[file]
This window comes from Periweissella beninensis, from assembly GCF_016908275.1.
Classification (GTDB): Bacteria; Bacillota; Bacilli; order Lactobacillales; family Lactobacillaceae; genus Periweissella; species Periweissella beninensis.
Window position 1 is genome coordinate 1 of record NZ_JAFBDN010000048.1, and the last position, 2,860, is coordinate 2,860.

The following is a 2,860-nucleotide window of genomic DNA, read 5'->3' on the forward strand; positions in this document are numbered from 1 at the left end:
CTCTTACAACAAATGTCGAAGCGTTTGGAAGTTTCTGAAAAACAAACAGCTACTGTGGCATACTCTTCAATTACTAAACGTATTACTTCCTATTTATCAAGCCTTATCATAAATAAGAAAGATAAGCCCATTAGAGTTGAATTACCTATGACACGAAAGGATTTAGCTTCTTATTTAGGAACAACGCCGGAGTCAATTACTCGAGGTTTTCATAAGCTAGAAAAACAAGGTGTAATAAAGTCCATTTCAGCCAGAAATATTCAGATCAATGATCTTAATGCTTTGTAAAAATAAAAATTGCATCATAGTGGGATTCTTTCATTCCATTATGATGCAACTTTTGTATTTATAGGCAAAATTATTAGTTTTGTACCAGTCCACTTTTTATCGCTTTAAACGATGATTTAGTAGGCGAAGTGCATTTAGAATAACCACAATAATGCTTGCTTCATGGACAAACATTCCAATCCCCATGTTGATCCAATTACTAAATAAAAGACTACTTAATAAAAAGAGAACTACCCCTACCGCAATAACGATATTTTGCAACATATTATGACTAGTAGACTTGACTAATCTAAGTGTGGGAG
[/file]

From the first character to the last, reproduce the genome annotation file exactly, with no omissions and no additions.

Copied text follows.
This window comes from Periweissella beninensis, from assembly GCF_016908275.1.
Classification (GTDB): Bacteria; Bacillota; Bacilli; order Lactobacillales; family Lactobacillaceae; genus Periweissella; species Periweissella beninensis.
Window position 1 is genome coordinate 1 of record NZ_JAFBDN010000048.1, and the last position, 2,860, is coordinate 2,860.

The following is a 2,860-nucleotide window of genomic DNA, read 5'->3' on the forward strand; positions in this document are numbered from 1 at the left end:
CTCTTACAACAAATGTCGAAGCGTTTGGAAGTTTCTGAAAAACAAACAGCTACTGTGGCATACTCTTCAATTACTAAACGTATTACTTCCTATTTATCAAGCCTTATCATAAATAAGAAAGATAAGCCCATTAGAGTTGAATTACCTATGACACGAAAGGATTTAGCTTCTTATTTAGGAACAACGCCGGAGTCAATTACTCGAGGTTTTCATAAGCTAGAAAAACAAGGTGTAATAAAGTCCATTTCAGCCAGAAATATTCAGATCAATGATCTTAATGCTTTGTAAAAATAAAAATTGCATCATAGTGGGATTCTTTCATTCCATTATGATGCAACTTTTGTATTTATAGGCAAAATTATTAGTTTTGTACCAGTCCACTTTTTATCGCTTTAAACGATGATTTAGTAGGCGAAGTGCATTTAGAATAACCACAATAATGCTTGCTTCATGGACAAACATTCCAATCCCCATGTTGATCCAATTACTAAATAAAAGACTACTTAATAAAAAGAGAACTACCCCTACCGCAATAACGATATTTTGCAACATATTATGACTAGTAGACTTGACTAATCTAAGTGTGGGAG